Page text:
I ran an experiment, saving a document in .doc format to the iCloud and then tried to retrieve and insert it into a Srivener project.  After saving a file to the iCloud from Pages, I went to my Mac and opened Scrivener, and started a new project using the “short story” template.  I opened the iCloud on my Safari browser, logged in, and opened the iWorks folder.  Under the Pages sub-folder I found my document uploaded from the iPad, and downloaded it to the Mac “Downloads” folder.  In Scrivener I chose File>Import and imported the file I had downloaded into a “Scene”.  Scrivener performed an automatic conversion of the .doc file into a rtfx format, but there it was.  So, the reverse experiment… I created a new Scene in Scrivener and exported it to a file in my Documents folder, again as a .doc file.  Back to iCloud/iWorks I imported the file from Documents into the Pages area of iWorks.  And now the drum roll please… I opened up the iPad, brought Pages up… and opened it to edit an existing file, and there it was – my Scene uploaded from Scrivener!

OK – all good… I think I have found my toolset for writing on the iPad and connecting to Scrivener! This also has the potential to extend my Mac-side writing, since eventually one may want to export the Scrivener “final draft” into a real word processor for final formating and completion… and iWorks / Pages on the Mac is a good solution, allowing the possibility of using the iPad directly through Pages to tweak the final novel/product as well.  The programmer in me would like to automate and formalize the process a bit, at least on the Mac side… so perhaps a Ruby project will be next steps to make all this file exchange process a bit more seamless and organized.  I’ll let you know…

Thanks to Jamie Todd Rubin and his Blog site, and some key experiences he suggested I found quite useful.
SimpleNote and Scrivener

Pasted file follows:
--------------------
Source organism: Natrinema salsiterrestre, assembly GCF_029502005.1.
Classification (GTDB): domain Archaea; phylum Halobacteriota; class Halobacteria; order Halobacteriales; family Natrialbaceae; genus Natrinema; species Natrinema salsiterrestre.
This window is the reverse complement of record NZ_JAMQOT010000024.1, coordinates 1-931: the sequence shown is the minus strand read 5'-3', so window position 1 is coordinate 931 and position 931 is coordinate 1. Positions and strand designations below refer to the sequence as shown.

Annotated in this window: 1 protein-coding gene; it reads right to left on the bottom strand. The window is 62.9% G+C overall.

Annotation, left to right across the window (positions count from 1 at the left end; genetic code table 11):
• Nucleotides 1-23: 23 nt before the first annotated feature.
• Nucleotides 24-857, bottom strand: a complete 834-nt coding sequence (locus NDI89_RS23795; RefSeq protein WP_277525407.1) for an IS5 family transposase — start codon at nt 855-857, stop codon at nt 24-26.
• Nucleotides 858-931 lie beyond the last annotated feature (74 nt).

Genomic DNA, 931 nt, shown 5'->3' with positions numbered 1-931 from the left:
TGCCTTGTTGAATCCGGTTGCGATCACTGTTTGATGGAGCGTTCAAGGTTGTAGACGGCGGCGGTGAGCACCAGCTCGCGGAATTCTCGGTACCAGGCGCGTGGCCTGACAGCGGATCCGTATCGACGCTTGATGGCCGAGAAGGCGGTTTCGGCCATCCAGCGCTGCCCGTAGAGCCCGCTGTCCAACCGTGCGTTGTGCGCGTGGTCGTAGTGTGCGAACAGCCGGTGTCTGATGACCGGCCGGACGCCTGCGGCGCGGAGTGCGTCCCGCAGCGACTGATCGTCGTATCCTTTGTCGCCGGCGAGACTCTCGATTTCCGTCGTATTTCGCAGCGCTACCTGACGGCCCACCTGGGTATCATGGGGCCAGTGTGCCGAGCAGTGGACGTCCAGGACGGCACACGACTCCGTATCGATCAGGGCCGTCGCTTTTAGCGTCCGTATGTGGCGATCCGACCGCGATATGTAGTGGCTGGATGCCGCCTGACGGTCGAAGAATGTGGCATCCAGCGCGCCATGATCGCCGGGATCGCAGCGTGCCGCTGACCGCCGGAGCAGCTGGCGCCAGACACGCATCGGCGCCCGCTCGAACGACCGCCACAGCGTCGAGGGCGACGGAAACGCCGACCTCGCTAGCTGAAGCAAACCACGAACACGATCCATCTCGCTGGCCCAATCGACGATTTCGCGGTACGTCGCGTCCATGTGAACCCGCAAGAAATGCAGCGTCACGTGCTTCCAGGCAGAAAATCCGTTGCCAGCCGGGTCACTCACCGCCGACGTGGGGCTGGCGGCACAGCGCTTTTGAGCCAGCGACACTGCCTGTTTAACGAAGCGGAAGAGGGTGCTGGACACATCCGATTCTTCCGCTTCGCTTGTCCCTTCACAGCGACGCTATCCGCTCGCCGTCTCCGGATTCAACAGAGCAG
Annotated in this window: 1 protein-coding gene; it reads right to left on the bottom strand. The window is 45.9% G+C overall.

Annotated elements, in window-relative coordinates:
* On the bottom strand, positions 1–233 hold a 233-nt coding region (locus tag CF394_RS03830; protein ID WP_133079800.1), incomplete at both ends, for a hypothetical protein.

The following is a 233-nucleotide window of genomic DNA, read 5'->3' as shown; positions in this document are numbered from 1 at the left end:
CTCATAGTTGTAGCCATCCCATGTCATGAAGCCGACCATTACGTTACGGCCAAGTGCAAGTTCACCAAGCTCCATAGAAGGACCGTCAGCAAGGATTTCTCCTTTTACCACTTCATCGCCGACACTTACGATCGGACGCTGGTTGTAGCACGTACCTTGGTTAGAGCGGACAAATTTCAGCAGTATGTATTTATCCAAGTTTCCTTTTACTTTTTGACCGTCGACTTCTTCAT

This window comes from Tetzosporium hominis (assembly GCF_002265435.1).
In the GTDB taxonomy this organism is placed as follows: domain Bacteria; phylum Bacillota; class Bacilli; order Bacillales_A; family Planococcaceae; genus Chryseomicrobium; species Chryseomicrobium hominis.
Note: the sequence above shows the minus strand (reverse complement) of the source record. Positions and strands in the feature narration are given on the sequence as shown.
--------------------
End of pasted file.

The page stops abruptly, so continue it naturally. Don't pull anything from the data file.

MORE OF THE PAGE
Elements and Scrivener

Don’t you just love maps?

I follow messages in a state GIS (Geographic Information System) list-serve and in a conversation today followed the link from the message titled “Greatest Paper Map of the United States?” to this site: and subsequently to the source of the map they were discussing — quite a beauty!

I love maps – a passion with its roots springing from my early Boy Scouting days, to extensive training in the Hudson Highlands surrounding the US Military Academy, to extended field use as a Forward Observer with the US Army Field Artillery.  I love the maps for their beauty, but also for the functionality and key information that can be derived from good ones – like the kind of topographic 1:50,000 scale maps I lived by while navigating the countryside and Artillery ranges in West Germany several decades ago.  Not only were the maps key, but the now fading requirement to be expert with an Army issue lensatic compass was a carefully honed skill.  I own one today and take it with me on any bike ride or hiking adventure — and a good compass is an essential part of my car’s emergency kit as well.  While these tools have virtually been replaced with ever less expensive GPS devices, the enhanced geographic awareness one attains after achieving some mastery of compass and map, or nautical charts and compass navigation, is worth pursuing, not to mention enjoying the special beauty found in using or displaying a map or chart.